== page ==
There were a lot of theories circulating when the Harry Potter books were still being published, among which was the idea that Severus Snape was a vampire. J.K. Rowling addressed the subject of vampires in the latest essay to be released at Pottermore today, and she puts to bed any speculation that Snape was -- or was ever going to be -- a vampire.

Today's Pottermore riddle unlocks the "Slughorn's Party" page of the Harry Potter and the Half-Blood Prince section at J.K. Rowling's Harry Potter website. If you recall from the book, the professor's very exclusive party marks the appearance of a vampire named Sanguini, who skulks around the party creeping people out. Rowling uses this installment at Pottermore to discuss the subject of vampires, including the revelation that there was almost a vampire professor at Hogwarts named Trocar, but she decided not to include him. From there, Rowling is very clear that Trocar did not evolve to become Severus Snape at some point in the character development process. When speaking of the fan rumors about Severus Snape possibly being a vampire, Rowling says:
While it is true that he has an unhealthy pallor, and is sometimes described as looking like a large bat in his long black cloak, he never actually turns into a bat, we meet him outside the castle by daylight, and no corpses with puncture marks in their necks ever turn up at Hogwarts. In short, Snape is not a re-vamped Trocar.

Re-vamped. That's a fangtastic pun. Bloody brilliant, I tell you.

Fans had good reason to speculate over the true nature of Severus Snape. It wasn't just the things Rowling mentioned about his paleness and bat-like qualities that had fans theorizing. Harry's suspicions of Snape, and fears that he could read his mind, led fans to wonder if there was more to the professor than had been revealed. Of course, there was more to Snape than was revealed. Legilimency explained the mind-reading, and the rest of the mystery surrounding Snape, including the explanation for his disdain for Harry, was later explained when we came to understand the nature of Snape's relationship with Lily Evans and James Potter.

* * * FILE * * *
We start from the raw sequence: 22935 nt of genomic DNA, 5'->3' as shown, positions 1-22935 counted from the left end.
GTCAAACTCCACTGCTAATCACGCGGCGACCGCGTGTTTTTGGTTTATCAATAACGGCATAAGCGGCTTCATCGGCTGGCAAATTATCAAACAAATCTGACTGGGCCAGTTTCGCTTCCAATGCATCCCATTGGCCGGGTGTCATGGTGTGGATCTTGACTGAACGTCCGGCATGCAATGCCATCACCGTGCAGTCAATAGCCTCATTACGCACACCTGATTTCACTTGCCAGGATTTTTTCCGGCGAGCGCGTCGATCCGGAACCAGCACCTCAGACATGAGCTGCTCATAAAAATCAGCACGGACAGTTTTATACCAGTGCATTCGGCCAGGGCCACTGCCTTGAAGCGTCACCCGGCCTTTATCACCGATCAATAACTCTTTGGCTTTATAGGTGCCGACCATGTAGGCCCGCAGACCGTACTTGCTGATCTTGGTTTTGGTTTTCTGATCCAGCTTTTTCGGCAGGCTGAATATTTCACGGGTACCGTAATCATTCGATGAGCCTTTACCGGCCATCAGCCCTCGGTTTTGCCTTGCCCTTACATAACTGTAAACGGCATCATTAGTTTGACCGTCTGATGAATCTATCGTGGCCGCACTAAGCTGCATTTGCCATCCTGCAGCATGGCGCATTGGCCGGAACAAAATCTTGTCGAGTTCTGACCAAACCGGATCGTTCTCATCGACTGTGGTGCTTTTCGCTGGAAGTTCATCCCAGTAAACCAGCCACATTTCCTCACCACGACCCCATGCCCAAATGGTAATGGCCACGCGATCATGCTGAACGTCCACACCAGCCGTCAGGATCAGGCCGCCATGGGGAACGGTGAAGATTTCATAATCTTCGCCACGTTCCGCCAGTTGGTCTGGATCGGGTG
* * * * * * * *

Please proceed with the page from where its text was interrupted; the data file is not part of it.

By the end of the last book, any suspicions that Snape might've been a vampire should have been sufficiently quelled, however, Rowling's latest update suggests that at no point was Snape ever supposed to be a vampire, nor did his character evolve from an early draft vampire character.

It's worth noting that vampires had not yet hit their more recent rise to popularity when J.K. Rowling was writing the Harry Potter books. This was the pre-Twilight era, after all. Of course, Twilight wasn't the absolute beginning of vampires in literature, as anyone who's read Dracula, Anne Rice's books or any other vampire-related literature can tell you. In this new "Vampires" essay, J.K. Rowling also sheds some light on her decision not to delve deeper into the subject of vampires in the Harry Potter books, by stating simply:
"The vampire myth is so rich, and has been exploited so many times in literature and on film, that I felt there was little I could add to the tradition."

So, there you have it. Though vampires are referenced on more than one occasion in the books, Sanguini is the sole representation as far as actual appearances go. Werewolves, on the other hand, were factored fairly prominently, including Remus Lupin, Fenrir Greyback and eventually Bill Weasley, the latter of whom took on lupine tendencies after being attacked by Fenrir, who was in human form at the time.

This vampire update is the latest in a series of updates offered by Harry Potter's J.K. Rowling, as Pottermore continues to debut Harry Potter and the Half-Blood Prince to the site. Find out who Rowling feels guilty for killing off here, and get some interesting insight about potions here.

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